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View of Jacques Marchais' Property Looking Up From Richmond Road, c. 1930

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Home Purchased by Jacques Marchais and Harry Klauber at 340 Lighthouse Avenue, c. 1919

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Constructing the Museum, Stone Slide Used to Move Local Fieldstone Rocks to the Site

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Museum Gallery Building, View from The Lotus Pond Level

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Mission at Lhasa & Southern Face of the Potala

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Monastery at Samye, Tibet, Showing Traditional Tibetan Architectural Details

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Meditation Cells One Level Below the Museum, c.1947

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Business Card for Joseph Primiano, Master Stone Mason

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Cupola Atop the Museum, a Replica of the Rooftop at the Lama Temple at Jehol

“The Potala of the West”

Constructing the Jacques Marchais Museum of Tibetan Art

The Jacques Marchais Museum of Tibetan Art offers visitors the opportunity to view Tibetan and Himalayan art in a contextual setting. This was the founder’s intention and the setting remains today as intended when the Museum was established in 1945.

Jacques Marchais
If I can give the world something that would be uplifting and a genuine help, perhaps, I should try.
–Letter to Kate Crane-Gartz, 1933

In 1920, Jacques Marchais and her husband, Harry Klauber, purchased a home on Lighthouse Avenue which at the time was known as Seaview Road. This home had grand views of lower Raritan Bay and was one of only three homes on the street. Jacques and Harry soon began to purchase the land adjacent to their home for what would eventually become the Jacques Marchais Center of Tibetan Art.

In 1938, Jacques Marchais hired Joseph Primiano, and Italian immigrant and master stone mason to construct two buildings and design what she referred to as the “Potala of the West.” In her unpublished book, Marchais wrote, “She is building a museum to house the permanent Jacques Marchais Collection of Ritual Art. This museum, which will have a large Oriental library for research and reference attached, is to be a miniature duplicate of the Potala in the forbidden city of Lhasa. It will be richly furnished and will have all those cultural details (in true Tibetan style) which make the difference between a perfect reproduction and only an indifferent copy.” (Jacques Marchais, A Few Brief Data on the Early History of and Religion of Tibet and Tibetans. (C1940s) p. 10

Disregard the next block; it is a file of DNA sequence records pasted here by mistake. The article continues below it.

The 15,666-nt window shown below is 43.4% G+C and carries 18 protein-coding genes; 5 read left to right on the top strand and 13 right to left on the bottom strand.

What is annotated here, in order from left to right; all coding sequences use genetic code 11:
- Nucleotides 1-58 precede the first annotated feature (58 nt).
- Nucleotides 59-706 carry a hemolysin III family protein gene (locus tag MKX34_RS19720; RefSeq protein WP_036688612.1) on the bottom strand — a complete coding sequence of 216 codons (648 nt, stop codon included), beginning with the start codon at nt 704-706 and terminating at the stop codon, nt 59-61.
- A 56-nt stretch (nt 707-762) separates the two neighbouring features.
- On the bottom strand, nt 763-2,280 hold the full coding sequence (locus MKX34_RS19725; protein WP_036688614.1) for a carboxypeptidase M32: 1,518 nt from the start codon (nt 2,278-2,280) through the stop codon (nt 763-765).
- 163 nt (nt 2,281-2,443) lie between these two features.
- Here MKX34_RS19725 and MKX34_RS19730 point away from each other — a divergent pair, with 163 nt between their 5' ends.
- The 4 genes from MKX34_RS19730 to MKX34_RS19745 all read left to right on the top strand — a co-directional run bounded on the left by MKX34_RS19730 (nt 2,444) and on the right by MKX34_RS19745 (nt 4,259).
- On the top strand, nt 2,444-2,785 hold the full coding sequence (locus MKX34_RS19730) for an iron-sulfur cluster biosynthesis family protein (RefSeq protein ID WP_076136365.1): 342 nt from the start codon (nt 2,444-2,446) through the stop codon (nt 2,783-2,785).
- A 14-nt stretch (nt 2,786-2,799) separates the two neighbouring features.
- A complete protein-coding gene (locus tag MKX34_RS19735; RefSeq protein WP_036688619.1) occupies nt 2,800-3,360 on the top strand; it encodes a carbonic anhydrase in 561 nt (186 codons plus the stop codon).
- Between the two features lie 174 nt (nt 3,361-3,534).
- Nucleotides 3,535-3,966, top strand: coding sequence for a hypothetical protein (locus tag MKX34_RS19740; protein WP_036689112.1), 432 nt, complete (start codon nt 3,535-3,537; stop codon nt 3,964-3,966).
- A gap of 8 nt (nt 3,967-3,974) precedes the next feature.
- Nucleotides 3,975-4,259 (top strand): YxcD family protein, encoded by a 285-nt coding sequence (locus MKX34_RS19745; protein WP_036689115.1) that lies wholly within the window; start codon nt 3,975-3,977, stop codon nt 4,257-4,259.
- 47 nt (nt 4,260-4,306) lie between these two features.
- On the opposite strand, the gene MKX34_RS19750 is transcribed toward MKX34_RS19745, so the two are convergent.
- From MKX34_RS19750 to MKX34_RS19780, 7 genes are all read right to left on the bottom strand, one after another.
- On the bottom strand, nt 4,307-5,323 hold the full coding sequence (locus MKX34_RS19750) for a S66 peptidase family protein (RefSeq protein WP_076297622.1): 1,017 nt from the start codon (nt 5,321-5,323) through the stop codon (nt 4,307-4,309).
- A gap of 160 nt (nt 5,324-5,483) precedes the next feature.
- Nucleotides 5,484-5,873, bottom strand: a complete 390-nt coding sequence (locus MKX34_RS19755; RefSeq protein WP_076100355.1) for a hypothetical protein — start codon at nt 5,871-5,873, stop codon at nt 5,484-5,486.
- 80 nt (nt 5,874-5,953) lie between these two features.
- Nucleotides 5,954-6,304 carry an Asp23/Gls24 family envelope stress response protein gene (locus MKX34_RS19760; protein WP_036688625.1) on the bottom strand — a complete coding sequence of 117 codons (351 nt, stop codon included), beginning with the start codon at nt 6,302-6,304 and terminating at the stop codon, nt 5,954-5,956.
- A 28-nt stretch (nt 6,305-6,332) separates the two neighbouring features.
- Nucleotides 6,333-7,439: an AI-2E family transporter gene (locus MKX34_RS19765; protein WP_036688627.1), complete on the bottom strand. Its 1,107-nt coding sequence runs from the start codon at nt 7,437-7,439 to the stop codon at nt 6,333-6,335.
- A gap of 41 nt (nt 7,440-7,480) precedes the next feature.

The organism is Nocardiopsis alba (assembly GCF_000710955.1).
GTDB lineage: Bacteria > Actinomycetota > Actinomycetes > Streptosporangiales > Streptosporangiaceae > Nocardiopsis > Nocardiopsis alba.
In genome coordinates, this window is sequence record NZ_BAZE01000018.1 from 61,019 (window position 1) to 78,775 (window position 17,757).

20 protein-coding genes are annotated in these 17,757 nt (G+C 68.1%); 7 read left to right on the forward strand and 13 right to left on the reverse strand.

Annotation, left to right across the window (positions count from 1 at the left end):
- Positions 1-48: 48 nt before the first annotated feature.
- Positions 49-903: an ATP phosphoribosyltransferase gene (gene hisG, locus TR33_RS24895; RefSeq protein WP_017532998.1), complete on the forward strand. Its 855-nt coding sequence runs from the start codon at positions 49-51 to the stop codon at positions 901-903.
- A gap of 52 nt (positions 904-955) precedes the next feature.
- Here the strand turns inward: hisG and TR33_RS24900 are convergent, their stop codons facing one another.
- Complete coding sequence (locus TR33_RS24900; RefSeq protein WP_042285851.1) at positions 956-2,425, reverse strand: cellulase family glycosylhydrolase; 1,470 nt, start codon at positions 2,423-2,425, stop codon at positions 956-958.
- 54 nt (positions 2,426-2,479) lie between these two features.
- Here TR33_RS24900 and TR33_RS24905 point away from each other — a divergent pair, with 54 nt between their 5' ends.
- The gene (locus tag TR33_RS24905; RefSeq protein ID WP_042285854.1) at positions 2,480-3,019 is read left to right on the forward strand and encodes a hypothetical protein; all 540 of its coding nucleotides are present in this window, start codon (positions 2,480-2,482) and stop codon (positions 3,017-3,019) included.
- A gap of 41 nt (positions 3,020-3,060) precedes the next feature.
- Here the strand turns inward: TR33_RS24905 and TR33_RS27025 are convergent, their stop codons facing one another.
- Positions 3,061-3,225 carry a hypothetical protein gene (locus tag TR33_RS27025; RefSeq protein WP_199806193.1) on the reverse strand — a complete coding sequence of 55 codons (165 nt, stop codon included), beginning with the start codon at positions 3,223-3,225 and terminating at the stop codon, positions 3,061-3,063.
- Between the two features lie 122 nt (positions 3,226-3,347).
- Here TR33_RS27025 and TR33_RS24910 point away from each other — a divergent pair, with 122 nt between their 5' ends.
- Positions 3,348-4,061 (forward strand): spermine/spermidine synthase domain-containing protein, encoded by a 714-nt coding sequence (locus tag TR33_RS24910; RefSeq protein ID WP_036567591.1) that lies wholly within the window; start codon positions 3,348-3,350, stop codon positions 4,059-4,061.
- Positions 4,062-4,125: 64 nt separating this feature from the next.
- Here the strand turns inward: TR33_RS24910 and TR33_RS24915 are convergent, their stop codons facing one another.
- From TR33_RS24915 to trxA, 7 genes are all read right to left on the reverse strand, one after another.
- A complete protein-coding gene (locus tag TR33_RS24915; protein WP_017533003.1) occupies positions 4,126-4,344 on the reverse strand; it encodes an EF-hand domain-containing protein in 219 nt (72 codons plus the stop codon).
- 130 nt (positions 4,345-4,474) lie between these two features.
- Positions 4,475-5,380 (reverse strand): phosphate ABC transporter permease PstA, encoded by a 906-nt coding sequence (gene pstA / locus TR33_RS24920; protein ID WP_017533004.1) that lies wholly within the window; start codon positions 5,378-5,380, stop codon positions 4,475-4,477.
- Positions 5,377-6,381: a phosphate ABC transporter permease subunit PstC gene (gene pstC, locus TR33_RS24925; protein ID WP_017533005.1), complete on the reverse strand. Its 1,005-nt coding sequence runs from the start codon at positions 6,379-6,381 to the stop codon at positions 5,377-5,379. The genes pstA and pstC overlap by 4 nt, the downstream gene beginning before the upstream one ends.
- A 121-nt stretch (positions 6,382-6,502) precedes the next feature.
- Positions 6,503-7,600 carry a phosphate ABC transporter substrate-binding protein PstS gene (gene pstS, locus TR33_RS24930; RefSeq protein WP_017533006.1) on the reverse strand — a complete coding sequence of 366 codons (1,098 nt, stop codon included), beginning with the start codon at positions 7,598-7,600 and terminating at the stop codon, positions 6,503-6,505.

Each stone was lovingly picked by me and hauled that has gone onto its walls. And I was successful in getting it up without benefit of one architect, contractor or purchaser of the materials. I was able to prove to myself that one woman could do it if the talent was great enough and the urge and willingness to work hard was strong enough.
–July 27, 1945, on building the Library (JM Diary)

Like a small monastic complex, the buildings were set deep into the hillside of Lighthouse Hill. They were constructed of local fieldstone and we are told by Mary Primiano Iammatteo, the daughter of the stone mason, that on Sundays when the family returned from mass, Jacques Marchais would arrive at their home in her Buick with a little cart hitched to the back. She and Joe would drive around Staten Island in search of stones that would be used for the walls. They would deliver the stones to Lighthouse Avenue and Jacques would have Joe home in time for Sunday dinner with his family.

Neither Jacques Marchais nor Joe Primiano had ever traveled to Tibet, but they studied images from her collection of books to design the Center and since Jacques knew that she would never get approval for the building she had the buildings constructed and then filed the plans with the city buildings department.

The building truly replicate Tibetan style architecture and the Museum Board and staff members have been told by visitors from Tibet and Dharamsala, India, that the buildings remind them of home. Both the library and Museum building feature characteristic details of Himalayan architecture including trapezoidal-shaped windows, cross cut wood posts and slate caps above doorways, and flat roofs. The center of the roof on the museum building has a four-side flat seam copper clerestory pagoda roof in a miniaturized version of the rooftops on the Potala in Lhasa, the historic seat of the Dalai Lamas. Another unique feature of the property was the construction of meditation cells. These small meditation rooms were built a level below the main buildings, and built at a time before any Tibetan monks were in the United States.

In 2009, the Jacques Marchais Museum of Tibetan Art received listing on both the New York State Register and National Register of Historic Places, and received this recognition for being the oldest example of Himalayan architecture in the United States.